How Nonprofit Organizations Use Reputational Risk Management

For nonprofits, reputation — theirs and their private-sector partners’ — is everything. Managing it has become a key strategic goal.

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When an organization’s mission and message are about “doing good” — helping those in need or tackling an important social or environmental problem — it may be hard to imagine any reputational risk associated with their enterprise. Isn’t reputational risk management something that only private-sector, for-profit corporations need to be concerned with?

Although it might come as a surprise, the reality is that nonprofits — whether they’re development organizations, charitable bodies, or advocacy groups — have started to build fully-fledged reputational risk management systems similar to those employed in the private sector. Why? Because they meet challenges to their missions very similar to those faced by private-sector companies. First and foremost, they want to avoid a relationship with a controversial donor that might jeopardize their reputation.

Reputation as an Asset

A friend who advises the nonprofit sector recently explained it like this: “Companies have products and services. Even if a company is criticized, selling products and services will continue to generate revenues. Nonprofits, on the other hand, depend on donations that are primarily given on the basis of the organization being an honorable and effective one. Put simply, their reputation is really all they have.”

Here’s an example of the harm that comes from an attack on a nonprofit’s reputation. In 2011, the World Wildlife Fund (WWF) was criticized for its partnerships with industry in a German documentary with the audacious title, Der Pakt mit dem Panda — Was uns der WWF verschweigt. This roughly translates as “The Pact with the Panda: What WWF isn’t telling us,” but it was recast in English as The Silence of the Pandas, a reference to the thriller The Silence of the Lambs, insinuating that WWF was involved in an awful crime. The title alone was damaging in either language because it cast WWF as manipulative and dishonest; the film’s content itself, which according to WWF contained a number of significant factual errors, was even more so.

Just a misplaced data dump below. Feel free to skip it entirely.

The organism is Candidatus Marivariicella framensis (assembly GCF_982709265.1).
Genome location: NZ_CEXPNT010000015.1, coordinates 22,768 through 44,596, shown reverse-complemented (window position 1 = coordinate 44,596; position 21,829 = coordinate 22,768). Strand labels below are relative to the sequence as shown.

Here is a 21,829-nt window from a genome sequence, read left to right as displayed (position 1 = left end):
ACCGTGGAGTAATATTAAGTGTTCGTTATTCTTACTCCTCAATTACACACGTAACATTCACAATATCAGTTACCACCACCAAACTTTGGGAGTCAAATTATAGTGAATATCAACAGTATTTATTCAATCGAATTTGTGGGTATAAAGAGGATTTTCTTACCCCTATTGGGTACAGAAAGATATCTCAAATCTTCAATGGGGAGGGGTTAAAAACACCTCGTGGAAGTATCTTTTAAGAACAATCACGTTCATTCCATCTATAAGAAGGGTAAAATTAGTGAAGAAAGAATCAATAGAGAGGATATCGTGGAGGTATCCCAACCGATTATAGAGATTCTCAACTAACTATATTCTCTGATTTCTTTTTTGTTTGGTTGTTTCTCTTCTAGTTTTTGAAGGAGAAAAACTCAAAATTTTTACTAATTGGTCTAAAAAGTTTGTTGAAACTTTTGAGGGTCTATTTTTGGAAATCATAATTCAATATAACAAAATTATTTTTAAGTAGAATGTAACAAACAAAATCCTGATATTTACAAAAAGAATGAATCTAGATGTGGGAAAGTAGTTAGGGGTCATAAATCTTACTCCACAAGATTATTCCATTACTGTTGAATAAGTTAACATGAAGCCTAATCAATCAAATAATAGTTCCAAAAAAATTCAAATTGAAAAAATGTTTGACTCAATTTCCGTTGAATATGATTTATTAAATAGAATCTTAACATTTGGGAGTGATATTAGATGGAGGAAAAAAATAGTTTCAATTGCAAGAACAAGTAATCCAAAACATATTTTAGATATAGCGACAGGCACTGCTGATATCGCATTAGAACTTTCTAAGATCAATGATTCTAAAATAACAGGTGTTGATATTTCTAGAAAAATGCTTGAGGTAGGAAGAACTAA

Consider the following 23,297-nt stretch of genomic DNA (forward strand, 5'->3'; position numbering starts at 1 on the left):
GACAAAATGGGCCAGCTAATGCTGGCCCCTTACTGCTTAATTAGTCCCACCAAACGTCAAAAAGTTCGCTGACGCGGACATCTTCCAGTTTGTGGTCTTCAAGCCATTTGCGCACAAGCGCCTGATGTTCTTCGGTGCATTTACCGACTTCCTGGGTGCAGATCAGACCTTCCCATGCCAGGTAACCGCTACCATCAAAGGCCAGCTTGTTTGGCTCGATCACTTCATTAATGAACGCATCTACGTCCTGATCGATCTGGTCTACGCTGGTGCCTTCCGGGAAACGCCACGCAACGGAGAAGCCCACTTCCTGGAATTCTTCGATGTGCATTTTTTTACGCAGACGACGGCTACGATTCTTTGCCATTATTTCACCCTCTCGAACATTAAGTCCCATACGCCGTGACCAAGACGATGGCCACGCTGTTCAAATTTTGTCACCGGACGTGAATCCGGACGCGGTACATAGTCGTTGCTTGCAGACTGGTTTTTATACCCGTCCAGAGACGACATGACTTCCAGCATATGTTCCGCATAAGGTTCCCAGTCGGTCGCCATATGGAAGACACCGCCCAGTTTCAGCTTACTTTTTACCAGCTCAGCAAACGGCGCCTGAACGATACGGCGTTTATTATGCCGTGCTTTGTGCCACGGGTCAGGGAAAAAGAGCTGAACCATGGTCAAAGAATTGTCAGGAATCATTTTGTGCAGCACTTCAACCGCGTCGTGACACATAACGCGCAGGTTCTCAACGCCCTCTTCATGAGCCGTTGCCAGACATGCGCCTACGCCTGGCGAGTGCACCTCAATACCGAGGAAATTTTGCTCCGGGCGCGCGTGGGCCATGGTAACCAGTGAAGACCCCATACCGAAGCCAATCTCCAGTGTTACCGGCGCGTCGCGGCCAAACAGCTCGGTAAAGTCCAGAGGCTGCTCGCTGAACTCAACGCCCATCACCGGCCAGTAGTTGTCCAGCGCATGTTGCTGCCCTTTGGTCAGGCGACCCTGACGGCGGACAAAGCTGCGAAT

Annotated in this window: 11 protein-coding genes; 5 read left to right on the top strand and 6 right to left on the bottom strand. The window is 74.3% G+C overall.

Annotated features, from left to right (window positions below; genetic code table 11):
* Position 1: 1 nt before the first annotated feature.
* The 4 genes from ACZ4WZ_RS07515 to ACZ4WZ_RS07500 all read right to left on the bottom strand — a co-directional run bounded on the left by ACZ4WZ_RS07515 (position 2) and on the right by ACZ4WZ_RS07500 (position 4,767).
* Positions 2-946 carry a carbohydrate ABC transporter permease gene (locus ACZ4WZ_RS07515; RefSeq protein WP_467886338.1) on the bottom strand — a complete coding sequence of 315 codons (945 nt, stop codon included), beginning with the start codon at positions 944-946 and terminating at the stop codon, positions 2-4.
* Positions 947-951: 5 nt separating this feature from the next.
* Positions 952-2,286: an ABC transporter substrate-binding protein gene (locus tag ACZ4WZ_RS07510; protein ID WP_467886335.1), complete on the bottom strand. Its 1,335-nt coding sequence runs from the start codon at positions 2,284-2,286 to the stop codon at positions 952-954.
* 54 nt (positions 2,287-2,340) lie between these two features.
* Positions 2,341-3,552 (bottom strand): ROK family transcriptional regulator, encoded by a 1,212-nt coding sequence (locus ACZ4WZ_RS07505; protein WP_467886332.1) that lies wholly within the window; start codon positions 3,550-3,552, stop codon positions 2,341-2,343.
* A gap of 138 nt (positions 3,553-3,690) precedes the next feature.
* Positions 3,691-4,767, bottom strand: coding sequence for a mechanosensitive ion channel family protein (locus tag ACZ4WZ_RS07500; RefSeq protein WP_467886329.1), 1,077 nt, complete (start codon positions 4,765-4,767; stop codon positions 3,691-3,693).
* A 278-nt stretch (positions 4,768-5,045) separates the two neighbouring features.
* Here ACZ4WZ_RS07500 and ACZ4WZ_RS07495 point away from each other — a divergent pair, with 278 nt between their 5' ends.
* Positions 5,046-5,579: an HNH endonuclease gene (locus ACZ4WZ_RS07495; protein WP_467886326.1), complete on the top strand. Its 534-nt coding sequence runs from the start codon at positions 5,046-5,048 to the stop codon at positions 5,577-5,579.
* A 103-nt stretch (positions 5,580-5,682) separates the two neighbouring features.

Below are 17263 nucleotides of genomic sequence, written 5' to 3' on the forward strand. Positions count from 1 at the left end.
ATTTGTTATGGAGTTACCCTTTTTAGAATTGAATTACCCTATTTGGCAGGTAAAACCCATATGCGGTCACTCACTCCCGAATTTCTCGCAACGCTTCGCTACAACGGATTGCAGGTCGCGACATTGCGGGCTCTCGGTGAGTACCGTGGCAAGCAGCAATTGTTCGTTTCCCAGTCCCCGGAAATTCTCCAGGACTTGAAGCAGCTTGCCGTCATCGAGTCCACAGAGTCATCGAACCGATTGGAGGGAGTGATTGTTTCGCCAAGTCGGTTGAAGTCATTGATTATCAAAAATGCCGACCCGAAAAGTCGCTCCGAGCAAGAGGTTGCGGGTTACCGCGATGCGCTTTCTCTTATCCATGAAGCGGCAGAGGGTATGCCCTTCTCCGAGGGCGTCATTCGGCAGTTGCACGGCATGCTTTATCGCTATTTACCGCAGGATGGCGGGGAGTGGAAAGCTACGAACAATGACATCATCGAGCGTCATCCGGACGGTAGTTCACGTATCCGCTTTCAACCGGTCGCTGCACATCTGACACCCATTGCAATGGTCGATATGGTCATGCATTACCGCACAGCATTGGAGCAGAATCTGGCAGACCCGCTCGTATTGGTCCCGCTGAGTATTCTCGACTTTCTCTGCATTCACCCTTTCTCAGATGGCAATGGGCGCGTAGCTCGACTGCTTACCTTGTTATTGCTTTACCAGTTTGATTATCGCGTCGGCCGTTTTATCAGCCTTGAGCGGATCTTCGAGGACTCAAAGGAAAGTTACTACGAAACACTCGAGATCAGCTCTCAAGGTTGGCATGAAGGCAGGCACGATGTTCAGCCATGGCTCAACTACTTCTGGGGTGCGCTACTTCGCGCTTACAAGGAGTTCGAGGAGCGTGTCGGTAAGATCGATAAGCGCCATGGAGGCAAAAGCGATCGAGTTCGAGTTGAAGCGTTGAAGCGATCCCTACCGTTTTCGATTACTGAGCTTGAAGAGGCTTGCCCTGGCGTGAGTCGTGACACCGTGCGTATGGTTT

In its press release addressing the issue,WWF was able to prove that most of the claims made in the documentary were unfounded. However — and this is again similar to the situation of private-sector companies — dealing with the controversies absorbed valuable time and money. WWF Germany also lost members and donations.

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Topics

Leading Sustainable Organizations

Corporate adoption of sustainable business practices is essential to a strong market environment and an enduring society. What does it mean to become a sustainable business and what steps must leaders take to integrate sustainability into their organization?
See All Articles in This Section

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Comment (1)
Jan van der Kaaij
Good point on reputation as a business enabler for nonprofits. A challenge is not to become too static in the terms. We worked with a global nonprofit on their partnering deal with a Dutch energy company. In addition to reactive reputation risk mitigation terms, we designed a number of KPI's that were included in the partnering contract as early warning signals of the level of sustainability commitment of the potential partner.